Only nostalgics will cling to the old habit of car ownership. The rest will adapt to vehicles on demand. It will become harder to find a petrol station, spares, or anybody to fix the 2,000 moving parts that bedevil the internal combustion engine. Dealers will disappear by 2024.

Cities will ban human drivers once the data confirms how dangerous they can be behind a wheel. This will spread to suburbs, and then beyond. There will be a “mass stranding of existing vehicles”. The value of second-hard cars will plunge. You will have to pay to dispose of your old vehicle.


The article received a pretty scathing response from many commenters, like:






Seba himself is apparently an instructor in Entrepreneurship, Disruption and Clean Energy at Stanford’s Continuing Studies Program, in other words, a bit of a fruit loop.


We can safely dismiss the possibility of electric cars making any real inroads in the foreseeable future, despite AEP’s fake graph (note the misleading y-axis!). As we know, there is very little consumer interest in them, and this is unlikely to change soon.




But what about driverless cars?

What follows is a bit of blue sky thinking. I do not claim to know all of the technical ins and outs, nor any of the answers.

But I want to throw up some of the potential obstacles and challenges for debate.

Much of this is subjective, and cannot be measured in pounds, shillings and pence, or for that matter computer modelling. The bottom line is, why would people want to give up their cars to be driven around by a robot?


Read more…

Theresa Wants To Lead The Fight Against Climate Change–But Won’t Tell Us How!

May 19, 2017

By Paul Homewood




The Tory manifesto also contains the above statement.

On the face of it, if we have got half way in 27 years, it should not be hard to get the rest of the way in the next 33. But, unfortunately, it is not quite as simple as that!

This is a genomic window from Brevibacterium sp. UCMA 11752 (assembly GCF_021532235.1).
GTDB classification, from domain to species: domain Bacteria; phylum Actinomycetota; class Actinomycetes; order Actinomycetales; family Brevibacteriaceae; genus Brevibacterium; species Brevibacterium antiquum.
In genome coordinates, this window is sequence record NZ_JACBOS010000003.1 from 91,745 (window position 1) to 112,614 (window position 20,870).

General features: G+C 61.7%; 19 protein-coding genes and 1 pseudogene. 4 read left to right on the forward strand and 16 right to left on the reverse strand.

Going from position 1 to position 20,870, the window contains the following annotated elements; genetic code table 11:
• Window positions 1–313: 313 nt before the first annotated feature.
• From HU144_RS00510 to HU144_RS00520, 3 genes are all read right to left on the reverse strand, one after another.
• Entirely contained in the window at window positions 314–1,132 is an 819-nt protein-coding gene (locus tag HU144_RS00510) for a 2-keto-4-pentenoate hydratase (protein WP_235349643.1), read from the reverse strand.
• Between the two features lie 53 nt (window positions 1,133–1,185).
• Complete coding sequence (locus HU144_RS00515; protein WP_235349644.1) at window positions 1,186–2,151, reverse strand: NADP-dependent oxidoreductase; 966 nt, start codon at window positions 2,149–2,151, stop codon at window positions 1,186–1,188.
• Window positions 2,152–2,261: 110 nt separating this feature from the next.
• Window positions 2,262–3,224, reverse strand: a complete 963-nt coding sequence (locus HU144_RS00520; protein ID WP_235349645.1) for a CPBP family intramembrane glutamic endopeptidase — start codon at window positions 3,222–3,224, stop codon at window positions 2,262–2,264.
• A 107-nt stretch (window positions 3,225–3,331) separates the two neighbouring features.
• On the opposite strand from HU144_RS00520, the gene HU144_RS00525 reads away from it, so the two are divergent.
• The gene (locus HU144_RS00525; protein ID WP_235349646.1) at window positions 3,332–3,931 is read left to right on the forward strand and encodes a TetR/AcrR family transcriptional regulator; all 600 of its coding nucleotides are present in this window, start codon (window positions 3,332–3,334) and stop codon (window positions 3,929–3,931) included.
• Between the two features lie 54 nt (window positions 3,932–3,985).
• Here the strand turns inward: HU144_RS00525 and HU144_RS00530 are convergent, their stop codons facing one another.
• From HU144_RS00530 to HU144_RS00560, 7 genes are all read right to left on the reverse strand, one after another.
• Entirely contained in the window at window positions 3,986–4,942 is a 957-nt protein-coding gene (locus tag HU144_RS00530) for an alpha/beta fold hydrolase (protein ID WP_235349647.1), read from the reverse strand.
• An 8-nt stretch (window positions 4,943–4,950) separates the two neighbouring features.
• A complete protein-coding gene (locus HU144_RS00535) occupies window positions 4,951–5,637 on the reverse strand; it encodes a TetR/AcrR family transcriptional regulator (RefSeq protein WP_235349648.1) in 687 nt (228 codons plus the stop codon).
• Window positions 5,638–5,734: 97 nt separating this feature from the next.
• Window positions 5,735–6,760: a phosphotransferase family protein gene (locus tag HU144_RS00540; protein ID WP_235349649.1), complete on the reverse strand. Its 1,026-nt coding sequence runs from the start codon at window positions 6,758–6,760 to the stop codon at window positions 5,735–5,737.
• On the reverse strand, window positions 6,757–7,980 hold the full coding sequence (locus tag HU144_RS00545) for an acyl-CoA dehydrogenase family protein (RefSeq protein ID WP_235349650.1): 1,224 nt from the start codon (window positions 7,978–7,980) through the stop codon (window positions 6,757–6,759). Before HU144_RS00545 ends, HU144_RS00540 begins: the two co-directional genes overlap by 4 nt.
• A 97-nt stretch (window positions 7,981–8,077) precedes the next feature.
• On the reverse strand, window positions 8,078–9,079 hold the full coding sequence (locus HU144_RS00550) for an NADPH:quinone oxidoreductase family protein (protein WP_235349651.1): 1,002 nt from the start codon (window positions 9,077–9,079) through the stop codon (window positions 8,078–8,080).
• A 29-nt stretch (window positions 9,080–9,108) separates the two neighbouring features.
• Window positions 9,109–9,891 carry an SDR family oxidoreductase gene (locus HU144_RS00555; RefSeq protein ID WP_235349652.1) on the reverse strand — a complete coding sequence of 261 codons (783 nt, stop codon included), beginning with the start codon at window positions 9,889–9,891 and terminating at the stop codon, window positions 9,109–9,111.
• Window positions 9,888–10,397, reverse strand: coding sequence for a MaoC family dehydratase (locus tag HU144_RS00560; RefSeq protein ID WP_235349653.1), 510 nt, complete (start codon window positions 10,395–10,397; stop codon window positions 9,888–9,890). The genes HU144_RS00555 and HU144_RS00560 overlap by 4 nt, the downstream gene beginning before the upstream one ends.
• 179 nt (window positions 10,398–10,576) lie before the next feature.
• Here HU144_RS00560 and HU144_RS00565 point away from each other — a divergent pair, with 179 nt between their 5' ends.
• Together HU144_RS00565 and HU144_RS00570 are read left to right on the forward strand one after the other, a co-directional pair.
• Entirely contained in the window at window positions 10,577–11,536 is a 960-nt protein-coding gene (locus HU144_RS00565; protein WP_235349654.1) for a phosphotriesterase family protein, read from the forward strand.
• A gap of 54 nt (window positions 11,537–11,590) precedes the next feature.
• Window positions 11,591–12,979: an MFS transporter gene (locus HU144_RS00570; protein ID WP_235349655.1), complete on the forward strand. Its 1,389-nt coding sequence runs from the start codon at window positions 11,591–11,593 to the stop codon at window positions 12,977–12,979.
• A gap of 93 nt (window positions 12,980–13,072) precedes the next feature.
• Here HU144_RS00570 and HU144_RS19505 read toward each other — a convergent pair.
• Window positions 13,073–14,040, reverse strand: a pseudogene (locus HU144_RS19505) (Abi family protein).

Read more…

Tories’ Energy Dilemma

May 19, 2017

By Paul Homewood


h/t Joe Public




We looked at the Labour manifesto pledge on climate policy the other day.

Above is the key section from the Tory one.

One does not have to be a genius to point out that ensuring UK energy costs are as low as possible is not compatible with meeting our 2050 carbon reduction objective!


As for having the lowest energy costs in Europe, good luck with that one:




The Emissions Intensity Con

May 18, 2017

By Paul Homewood




Jo Nova contrasted some apparently contradictory headlines the other day:


In the last day in the media, India is going to use coal as its backbone energy for the next thirty years, is buying coal mines all around the world, and will double production by 2020 to a massive 1,500 million tons per annum. At the same time India is meetings its climate goals early, and is likely to reduce emissions by 2 – 3 billion tons by 2030.

They can’t all be true:

Coal to be India’s energy mainstay for next 30 years: policy paper

–Economic Times, May 16th

China, India dominate coal ownership as some shun climate risks: report

– Reuters, May 15th

Coal Decline In China & India Likely To Reduce Emissions Growth By 2-3 Billion Tonnes By 2030

– Cleantechnica, May 16th

China, India to Reach Climate Goals Years Early, as U.S. Likely to Fall Far Short

-InsideClimateNews, May 16th

The top two headlines are backed by big numbers: India is the worlds third largest coal producer, and coal powers 60% of India’s energy needs. But the poor investors or readers of industry rags might think India’s coal use is falling. Read the fine print.

Lessons in spin:

It’s all in how an issue is framed. The third headline talks about “reductions” from forecast values, meaning theoretical savings of emissions “that might have been, but weren’t”.

The fourth headline tells us that the two massive coal producing nations are “meeting climate targets early” which just shows how pathetic the climate targets are.

If these countries are a “success” what does failure look like?

We have to teach children (adults) how to filter these contradictions.



The key clause in India’s climate pledge, the INDC submitted for Paris, is this:




And as their plan also stated, emissions intensity has had already dropped by 17% from 2005 levels, when it was written.

As I pointed out at the time, such promises of reducing emissions intensity are meaningless, since that is what naturally happens anyway as economies mature.

And it was not only India which made such commitments. Many other developing countries, not least China, also did the same, rather than agreeing to actual cuts in CO2 emissions.


To see just how far emissions intensity can fall, we only have to look at the UK.


Read more…